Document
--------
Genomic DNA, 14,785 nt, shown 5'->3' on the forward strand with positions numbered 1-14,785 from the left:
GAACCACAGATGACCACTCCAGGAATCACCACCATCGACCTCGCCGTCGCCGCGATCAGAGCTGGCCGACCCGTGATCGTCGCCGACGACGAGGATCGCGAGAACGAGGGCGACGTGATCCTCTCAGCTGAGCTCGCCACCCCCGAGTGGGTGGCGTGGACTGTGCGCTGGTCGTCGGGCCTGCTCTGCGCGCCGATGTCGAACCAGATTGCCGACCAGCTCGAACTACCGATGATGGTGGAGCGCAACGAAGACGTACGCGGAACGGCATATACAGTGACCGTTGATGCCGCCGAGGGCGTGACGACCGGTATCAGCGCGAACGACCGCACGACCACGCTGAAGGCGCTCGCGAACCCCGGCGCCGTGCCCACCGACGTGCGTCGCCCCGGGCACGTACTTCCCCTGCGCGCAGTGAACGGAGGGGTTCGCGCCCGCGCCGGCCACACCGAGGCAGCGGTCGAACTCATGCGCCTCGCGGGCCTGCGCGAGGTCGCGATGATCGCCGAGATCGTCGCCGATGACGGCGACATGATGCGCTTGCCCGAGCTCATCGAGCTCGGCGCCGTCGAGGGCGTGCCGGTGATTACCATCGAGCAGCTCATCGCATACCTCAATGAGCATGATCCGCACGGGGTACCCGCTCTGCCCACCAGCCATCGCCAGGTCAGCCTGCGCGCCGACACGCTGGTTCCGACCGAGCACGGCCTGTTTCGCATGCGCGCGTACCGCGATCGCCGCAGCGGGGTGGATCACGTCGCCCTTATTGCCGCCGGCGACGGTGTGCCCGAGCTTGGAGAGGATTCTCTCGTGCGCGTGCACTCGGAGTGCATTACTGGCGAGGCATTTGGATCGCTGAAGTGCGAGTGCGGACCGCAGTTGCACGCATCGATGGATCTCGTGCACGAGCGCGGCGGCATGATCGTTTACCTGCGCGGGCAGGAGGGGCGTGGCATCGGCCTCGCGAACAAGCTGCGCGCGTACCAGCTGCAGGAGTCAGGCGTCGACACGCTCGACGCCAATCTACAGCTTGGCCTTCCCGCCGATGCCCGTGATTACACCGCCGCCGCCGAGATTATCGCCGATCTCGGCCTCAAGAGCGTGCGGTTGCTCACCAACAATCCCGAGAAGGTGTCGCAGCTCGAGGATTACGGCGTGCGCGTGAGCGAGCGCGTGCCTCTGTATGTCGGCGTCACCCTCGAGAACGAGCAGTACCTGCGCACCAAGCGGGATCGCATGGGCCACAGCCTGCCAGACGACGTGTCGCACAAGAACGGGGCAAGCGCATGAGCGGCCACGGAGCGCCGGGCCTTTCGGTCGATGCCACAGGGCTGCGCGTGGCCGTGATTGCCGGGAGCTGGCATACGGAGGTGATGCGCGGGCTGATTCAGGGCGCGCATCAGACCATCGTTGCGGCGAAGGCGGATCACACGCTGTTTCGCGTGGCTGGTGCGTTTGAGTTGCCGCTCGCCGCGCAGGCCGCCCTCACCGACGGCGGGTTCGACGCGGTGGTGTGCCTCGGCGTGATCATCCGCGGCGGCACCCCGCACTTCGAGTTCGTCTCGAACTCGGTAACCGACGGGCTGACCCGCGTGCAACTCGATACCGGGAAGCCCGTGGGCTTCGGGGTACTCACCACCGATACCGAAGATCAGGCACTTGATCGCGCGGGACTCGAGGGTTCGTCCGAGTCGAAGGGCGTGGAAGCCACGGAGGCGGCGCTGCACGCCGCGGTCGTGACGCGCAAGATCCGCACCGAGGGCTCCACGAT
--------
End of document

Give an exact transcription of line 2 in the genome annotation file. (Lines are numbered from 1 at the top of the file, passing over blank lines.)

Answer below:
GAACCACAGATGACCACTCCAGGAATCACCACCATCGACCTCGCCGTCGCCGCGATCAGAGCTGGCCGACCCGTGATCGTCGCCGACGACGAGGATCGCGAGAACGAGGGCGACGTGATCCTCTCAGCTGAGCTCGCCACCCCCGAGTGGGTGGCGTGGACTGTGCGCTGGTCGTCGGGCCTGCTCTGCGCGCCGATGTCGAACCAGATTGCCGACCAGCTCGAACTACCGATGATGGTGGAGCGCAACGAAGACGTACGCGGAACGGCATATACAGTGACCGTTGATGCCGCCGAGGGCGTGACGACCGGTATCAGCGCGAACGACCGCACGACCACGCTGAAGGCGCTCGCGAACCCCGGCGCCGTGCCCACCGACGTGCGTCGCCCCGGGCACGTACTTCCCCTGCGCGCAGTGAACGGAGGGGTTCGCGCCCGCGCCGGCCACACCGAGGCAGCGGTCGAACTCATGCGCCTCGCGGGCCTGCGCGAGGTCGCGATGATCGCCGAGATCGTCGCCGATGACGGCGACATGATGCGCTTGCCCGAGCTCATCGAGCTCGGCGCCGTCGAGGGCGTGCCGGTGATTACCATCGAGCAGCTCATCGCATACCTCAATGAGCATGATCCGCACGGGGTACCCGCTCTGCCCACCAGCCATCGCCAGGTCAGCCTGCGCGCCGACACGCTGGTTCCGACCGAGCACGGCCTGTTTCGCATGCGCGCGTACCGCGATCGCCGCAGCGGGGTGGATCACGTCGCCCTTATTGCCGCCGGCGACGGTGTGCCCGAGCTTGGAGAGGATTCTCTCGTGCGCGTGCACTCGGAGTGCATTACTGGCGAGGCATTTGGATCGCTGAAGTGCGAGTGCGGACCGCAGTTGCACGCATCGATGGATCTCGTGCACGAGCGCGGCGGCATGATCGTTTACCTGCGCGGGCAGGAGGGGCGTGGCATCGGCCTCGCGAACAAGCTGCGCGCGTACCAGCTGCAGGAGTCAGGCGTCGACACGCTCGACGCCAATCTACAGCTTGGCCTTCCCGCCGATGCCCGTGATTACACCGCCGCCGCCGAGATTATCGCCGATCTCGGCCTCAAGAGCGTGCGGTTGCTCACCAACAATCCCGAGAAGGTGTCGCAGCTCGAGGATTACGGCGTGCGCGTGAGCGAGCGCGTGCCTCTGTATGTCGGCGTCACCCTCGAGAACGAGCAGTACCTGCGCACCAAGCGGGATCGCATGGGCCACAGCCTGCCAGACGACGTGTCGCACAAGAACGGGGCAAGCGCATGAGCGGCCACGGAGCGCCGGGCCTTTCGGTCGATGCCACAGGGCTGCGCGTGGCCGTGATTGCCGGGAGCTGGCATACGGAGGTGATGCGCGGGCTGATTCAGGGCGCGCATCAGACCATCGTTGCGGCGAAGGCGGATCACACGCTGTTTCGCGTGGCTGGTGCGTTTGAGTTGCCGCTCGCCGCGCAGGCCGCCCTCACCGACGGCGGGTTCGACGCGGTGGTGTGCCTCGGCGTGATCATCCGCGGCGGCACCCCGCACTTCGAGTTCGTCTCGAACTCGGTAACCGACGGGCTGACCCGCGTGCAACTCGATACCGGGAAGCCCGTGGGCTTCGGGGTACTCACCACCGATACCGAAGATCAGGCACTTGATCGCGCGGGACTCGAGGGTTCGTCCGAGTCGAAGGGCGTGGAAGCCACGGAGGCGGCGCTGCACGCCGCGGTCGTGACGCGCAAGATCCGCACCGAGGGCTCCACGAT